How is a teenage son like a poem?
He is long and gangly but his stanzas
are rather even. His hair is perfectly
combed, and his scant words fit him
like a glove. He is one moment super bebop
cool and then hot like a pepper. He enjoys
the look on his own face, especially
when distorted in a maniacal grin.
Like a good poem, he imagines himself
a gangster, a troubadour, a bow and arrow.
He would steal your heart if you let him in
and bring it back, maybe next Tuesday,
if it suits his iambic pentameter. He ignores
niceties such as towel racks, trash cans,
and the call of civil conversation. He speaks
in monosyllabic haiku and will eat donut holes
all day if you let him; he will think of countless
words that rhyme with donut hole.
He picks at his forehead like adolescent poems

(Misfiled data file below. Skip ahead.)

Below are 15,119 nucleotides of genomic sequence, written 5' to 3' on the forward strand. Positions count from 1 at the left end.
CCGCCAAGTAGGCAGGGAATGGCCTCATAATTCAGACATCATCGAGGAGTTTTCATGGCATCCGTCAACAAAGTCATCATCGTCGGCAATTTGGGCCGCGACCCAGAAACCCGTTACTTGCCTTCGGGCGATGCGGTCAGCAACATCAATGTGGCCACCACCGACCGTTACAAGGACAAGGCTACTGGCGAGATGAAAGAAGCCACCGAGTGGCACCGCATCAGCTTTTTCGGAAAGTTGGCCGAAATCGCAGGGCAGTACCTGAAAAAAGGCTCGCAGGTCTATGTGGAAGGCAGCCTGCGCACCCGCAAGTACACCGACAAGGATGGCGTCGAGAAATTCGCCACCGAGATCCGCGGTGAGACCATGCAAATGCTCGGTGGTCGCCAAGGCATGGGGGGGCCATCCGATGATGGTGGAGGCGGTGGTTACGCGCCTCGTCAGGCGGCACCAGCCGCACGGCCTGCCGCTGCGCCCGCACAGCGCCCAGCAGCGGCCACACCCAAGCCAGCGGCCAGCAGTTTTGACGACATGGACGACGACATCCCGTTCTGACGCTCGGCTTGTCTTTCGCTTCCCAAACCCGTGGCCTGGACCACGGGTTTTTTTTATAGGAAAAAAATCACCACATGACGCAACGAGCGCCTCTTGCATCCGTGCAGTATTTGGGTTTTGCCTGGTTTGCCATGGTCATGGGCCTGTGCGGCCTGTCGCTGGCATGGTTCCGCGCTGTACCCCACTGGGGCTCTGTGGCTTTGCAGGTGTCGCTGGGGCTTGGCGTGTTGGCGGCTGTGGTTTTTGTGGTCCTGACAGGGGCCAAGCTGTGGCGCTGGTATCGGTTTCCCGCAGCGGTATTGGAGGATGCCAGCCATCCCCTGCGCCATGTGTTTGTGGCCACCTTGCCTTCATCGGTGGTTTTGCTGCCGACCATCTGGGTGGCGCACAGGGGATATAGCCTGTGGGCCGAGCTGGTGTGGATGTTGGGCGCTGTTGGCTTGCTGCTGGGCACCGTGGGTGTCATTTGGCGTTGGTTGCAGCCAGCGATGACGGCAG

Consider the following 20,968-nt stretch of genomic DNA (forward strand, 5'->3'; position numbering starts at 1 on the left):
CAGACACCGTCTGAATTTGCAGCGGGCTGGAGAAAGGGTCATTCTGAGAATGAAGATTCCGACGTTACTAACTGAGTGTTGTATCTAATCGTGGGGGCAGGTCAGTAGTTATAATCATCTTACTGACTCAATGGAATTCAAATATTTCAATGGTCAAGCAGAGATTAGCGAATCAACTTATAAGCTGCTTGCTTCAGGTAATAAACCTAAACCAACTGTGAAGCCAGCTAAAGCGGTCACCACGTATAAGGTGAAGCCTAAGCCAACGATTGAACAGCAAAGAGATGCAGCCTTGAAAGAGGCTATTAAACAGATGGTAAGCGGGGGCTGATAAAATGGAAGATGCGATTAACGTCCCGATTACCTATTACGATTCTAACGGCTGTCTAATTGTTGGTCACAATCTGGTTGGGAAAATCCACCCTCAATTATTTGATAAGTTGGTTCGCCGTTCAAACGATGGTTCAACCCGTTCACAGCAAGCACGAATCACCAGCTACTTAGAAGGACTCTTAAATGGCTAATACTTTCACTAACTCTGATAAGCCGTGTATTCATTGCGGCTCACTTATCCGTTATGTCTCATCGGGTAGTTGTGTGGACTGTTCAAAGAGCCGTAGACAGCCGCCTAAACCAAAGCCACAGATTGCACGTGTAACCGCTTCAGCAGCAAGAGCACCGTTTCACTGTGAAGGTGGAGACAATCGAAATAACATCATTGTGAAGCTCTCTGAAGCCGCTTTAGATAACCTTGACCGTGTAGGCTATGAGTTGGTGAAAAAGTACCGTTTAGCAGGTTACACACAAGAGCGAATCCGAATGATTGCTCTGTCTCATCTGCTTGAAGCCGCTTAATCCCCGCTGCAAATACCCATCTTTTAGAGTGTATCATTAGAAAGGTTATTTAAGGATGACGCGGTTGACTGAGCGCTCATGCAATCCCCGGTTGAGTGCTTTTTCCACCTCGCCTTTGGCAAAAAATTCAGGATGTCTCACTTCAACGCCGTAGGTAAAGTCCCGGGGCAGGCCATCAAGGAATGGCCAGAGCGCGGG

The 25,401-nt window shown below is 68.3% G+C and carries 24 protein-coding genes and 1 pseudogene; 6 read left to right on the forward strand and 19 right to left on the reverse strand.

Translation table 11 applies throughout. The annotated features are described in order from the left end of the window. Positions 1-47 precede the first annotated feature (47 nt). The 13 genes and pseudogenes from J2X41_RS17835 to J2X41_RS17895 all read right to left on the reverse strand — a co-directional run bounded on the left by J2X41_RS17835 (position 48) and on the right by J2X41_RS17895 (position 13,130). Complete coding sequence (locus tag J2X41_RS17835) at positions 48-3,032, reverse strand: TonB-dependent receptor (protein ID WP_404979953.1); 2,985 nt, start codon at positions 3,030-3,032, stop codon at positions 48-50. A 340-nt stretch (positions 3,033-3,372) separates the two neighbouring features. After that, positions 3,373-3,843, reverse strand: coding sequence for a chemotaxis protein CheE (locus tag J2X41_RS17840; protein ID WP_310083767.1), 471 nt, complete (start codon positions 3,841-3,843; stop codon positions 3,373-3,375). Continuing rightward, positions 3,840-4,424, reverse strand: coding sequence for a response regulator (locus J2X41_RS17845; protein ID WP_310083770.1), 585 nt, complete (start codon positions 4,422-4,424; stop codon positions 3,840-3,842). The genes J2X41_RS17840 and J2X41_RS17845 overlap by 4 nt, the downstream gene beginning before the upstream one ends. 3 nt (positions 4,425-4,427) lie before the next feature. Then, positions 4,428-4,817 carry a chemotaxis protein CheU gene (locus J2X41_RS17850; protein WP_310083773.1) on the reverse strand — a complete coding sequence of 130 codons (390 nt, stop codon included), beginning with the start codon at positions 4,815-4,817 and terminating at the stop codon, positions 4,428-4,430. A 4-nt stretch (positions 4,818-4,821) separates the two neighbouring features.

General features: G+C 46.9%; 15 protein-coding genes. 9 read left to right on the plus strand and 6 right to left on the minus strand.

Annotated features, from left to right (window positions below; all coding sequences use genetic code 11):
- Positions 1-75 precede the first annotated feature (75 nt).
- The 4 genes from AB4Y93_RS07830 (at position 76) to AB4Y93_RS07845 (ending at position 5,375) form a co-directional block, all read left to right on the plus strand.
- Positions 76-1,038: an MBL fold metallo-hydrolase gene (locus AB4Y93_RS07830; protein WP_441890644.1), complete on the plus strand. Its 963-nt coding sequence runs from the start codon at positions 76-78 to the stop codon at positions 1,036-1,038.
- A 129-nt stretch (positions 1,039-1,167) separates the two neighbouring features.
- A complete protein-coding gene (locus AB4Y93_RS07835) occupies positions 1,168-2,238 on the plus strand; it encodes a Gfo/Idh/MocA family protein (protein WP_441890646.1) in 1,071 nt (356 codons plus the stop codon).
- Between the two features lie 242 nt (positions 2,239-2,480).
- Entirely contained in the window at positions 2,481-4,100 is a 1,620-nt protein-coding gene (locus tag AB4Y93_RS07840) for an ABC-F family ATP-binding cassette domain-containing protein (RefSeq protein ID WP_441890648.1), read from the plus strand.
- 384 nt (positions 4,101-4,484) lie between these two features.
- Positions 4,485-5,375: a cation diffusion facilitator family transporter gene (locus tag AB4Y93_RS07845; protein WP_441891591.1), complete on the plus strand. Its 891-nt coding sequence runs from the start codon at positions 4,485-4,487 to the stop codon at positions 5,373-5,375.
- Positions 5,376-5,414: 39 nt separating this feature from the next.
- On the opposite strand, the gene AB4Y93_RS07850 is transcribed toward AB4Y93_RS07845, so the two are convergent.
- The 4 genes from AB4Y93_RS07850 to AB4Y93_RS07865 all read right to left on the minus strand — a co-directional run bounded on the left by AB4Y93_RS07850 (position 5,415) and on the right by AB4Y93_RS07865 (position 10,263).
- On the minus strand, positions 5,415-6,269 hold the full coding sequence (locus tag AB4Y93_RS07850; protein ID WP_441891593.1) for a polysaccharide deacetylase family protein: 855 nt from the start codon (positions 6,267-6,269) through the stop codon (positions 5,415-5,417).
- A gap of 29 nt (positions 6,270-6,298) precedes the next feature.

have done in secret since the Romantic era.
He is no stranger to comedy or tragedy.
Any resemblance to a poem, you say, is purely
accidental. And yet, he has this way
of yowling his hello on the telephone,
then offers a blank stare that clouds his face
when you ask for the details of his day.
Show, don’t tell, he seems to say. Leave me
alone, to my own devices, just like you did
when you made me, when you knit me
in the darkness of the rocking chair with dad.
I say, when I made you, I had no idea what I
was doing; did not even know the first thing
about making a poem, let alone, a son.